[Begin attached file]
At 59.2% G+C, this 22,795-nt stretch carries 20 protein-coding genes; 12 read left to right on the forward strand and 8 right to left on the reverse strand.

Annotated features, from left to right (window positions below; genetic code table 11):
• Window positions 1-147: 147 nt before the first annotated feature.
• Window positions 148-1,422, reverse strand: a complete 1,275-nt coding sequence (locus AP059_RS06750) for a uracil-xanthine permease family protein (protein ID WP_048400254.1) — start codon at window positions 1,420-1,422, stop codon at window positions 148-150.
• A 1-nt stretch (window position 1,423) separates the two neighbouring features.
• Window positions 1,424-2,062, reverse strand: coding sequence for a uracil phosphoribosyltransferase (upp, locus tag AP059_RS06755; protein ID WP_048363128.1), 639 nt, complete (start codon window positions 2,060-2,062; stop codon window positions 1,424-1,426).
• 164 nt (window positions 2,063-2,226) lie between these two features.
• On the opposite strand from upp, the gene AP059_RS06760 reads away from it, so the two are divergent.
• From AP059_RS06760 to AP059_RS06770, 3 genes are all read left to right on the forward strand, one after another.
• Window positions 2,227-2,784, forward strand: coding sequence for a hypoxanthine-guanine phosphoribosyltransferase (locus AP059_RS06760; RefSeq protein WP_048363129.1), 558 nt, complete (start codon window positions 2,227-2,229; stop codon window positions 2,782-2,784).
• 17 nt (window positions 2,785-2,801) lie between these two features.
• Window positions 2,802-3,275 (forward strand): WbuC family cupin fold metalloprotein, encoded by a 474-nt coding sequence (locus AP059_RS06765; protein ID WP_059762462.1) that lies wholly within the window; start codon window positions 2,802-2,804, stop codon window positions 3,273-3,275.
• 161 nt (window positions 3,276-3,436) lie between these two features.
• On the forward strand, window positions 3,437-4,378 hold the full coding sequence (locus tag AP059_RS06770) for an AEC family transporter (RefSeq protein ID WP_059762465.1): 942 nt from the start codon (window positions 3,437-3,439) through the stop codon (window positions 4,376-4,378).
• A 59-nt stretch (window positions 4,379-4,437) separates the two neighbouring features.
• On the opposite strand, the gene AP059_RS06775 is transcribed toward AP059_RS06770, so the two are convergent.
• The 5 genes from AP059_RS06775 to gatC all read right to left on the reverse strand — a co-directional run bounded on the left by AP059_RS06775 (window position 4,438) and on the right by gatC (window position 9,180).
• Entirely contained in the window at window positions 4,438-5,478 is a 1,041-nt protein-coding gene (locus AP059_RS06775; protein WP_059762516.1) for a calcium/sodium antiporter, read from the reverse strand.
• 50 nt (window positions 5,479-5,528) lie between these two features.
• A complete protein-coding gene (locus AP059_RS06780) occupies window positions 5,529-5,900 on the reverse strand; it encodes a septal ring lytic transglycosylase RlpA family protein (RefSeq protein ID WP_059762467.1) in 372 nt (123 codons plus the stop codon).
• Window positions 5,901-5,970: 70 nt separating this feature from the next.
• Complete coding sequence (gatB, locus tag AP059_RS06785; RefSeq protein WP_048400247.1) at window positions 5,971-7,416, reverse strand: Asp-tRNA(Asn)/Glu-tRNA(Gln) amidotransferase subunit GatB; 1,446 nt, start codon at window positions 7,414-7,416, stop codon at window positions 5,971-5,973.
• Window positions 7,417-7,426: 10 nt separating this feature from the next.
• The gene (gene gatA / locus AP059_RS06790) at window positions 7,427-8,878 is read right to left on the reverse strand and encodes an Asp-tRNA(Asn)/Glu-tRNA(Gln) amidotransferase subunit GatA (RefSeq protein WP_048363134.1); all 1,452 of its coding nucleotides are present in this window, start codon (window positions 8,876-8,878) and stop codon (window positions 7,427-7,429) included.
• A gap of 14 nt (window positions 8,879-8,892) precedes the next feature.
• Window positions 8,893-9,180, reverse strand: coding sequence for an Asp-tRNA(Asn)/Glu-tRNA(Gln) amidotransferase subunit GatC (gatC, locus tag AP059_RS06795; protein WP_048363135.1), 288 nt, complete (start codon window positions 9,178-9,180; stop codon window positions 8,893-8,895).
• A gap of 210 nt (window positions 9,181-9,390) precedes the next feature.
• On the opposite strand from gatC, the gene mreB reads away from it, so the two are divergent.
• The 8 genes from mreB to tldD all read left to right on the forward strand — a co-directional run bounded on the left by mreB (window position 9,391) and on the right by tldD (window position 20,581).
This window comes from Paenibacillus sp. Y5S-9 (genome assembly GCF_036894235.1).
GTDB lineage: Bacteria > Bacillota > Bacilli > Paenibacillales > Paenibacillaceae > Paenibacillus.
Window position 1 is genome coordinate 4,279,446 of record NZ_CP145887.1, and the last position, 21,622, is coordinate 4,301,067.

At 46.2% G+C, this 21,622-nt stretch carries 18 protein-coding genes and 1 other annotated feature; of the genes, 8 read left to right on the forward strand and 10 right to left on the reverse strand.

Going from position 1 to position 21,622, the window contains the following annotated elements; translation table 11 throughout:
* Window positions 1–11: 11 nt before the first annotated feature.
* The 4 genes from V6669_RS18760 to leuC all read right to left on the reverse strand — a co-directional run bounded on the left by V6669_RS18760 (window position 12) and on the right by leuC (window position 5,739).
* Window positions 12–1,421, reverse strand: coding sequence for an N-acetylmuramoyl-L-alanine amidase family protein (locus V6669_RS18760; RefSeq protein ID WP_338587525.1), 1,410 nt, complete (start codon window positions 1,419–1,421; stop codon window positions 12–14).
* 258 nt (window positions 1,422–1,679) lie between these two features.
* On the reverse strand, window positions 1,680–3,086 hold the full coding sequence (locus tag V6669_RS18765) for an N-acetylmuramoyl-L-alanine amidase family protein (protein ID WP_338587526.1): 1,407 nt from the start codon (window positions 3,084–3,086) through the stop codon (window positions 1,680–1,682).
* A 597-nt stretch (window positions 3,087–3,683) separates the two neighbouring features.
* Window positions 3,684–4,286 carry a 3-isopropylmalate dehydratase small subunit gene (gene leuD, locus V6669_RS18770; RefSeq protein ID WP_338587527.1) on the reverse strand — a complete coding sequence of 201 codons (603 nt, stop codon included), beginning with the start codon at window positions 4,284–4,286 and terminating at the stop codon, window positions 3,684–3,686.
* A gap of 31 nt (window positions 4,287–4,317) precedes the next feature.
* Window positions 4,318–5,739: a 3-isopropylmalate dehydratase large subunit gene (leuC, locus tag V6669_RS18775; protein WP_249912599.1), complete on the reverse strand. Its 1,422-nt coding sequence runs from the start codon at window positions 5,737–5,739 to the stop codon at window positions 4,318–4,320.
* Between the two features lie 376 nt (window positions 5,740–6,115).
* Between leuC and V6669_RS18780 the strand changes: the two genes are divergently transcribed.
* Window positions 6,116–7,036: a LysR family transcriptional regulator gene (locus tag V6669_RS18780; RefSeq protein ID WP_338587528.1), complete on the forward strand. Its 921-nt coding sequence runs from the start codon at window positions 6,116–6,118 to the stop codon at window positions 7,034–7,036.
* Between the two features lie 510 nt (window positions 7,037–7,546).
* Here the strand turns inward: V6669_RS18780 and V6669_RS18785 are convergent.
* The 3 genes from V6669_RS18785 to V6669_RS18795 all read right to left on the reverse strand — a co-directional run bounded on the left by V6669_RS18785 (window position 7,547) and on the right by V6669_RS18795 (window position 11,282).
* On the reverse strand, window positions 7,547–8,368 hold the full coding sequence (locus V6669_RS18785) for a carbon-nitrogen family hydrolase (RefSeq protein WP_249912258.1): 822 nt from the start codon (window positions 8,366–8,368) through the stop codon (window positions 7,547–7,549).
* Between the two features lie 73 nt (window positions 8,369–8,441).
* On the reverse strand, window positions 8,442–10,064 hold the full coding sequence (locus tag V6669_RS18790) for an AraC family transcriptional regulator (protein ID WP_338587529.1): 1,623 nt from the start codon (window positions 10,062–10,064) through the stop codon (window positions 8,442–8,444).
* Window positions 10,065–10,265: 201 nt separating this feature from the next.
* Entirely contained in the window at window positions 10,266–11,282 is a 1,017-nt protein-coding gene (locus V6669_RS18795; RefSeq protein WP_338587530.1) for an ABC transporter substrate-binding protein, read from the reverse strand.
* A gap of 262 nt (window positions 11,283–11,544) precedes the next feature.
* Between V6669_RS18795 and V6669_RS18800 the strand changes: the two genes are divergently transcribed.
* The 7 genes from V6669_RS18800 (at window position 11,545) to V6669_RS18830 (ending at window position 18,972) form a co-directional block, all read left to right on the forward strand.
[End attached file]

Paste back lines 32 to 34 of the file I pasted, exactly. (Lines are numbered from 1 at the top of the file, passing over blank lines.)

Window position 1 is genome coordinate 4,279,446 of record NZ_CP145887.1, and the last position, 21,622, is coordinate 4,301,067.

At 46.2% G+C, this 21,622-nt stretch carries 18 protein-coding genes and 1 other annotated feature; of the genes, 8 read left to right on the forward strand and 10 right to left on the reverse strand.

Going from position 1 to position 21,622, the window contains the following annotated elements; translation table 11 throughout: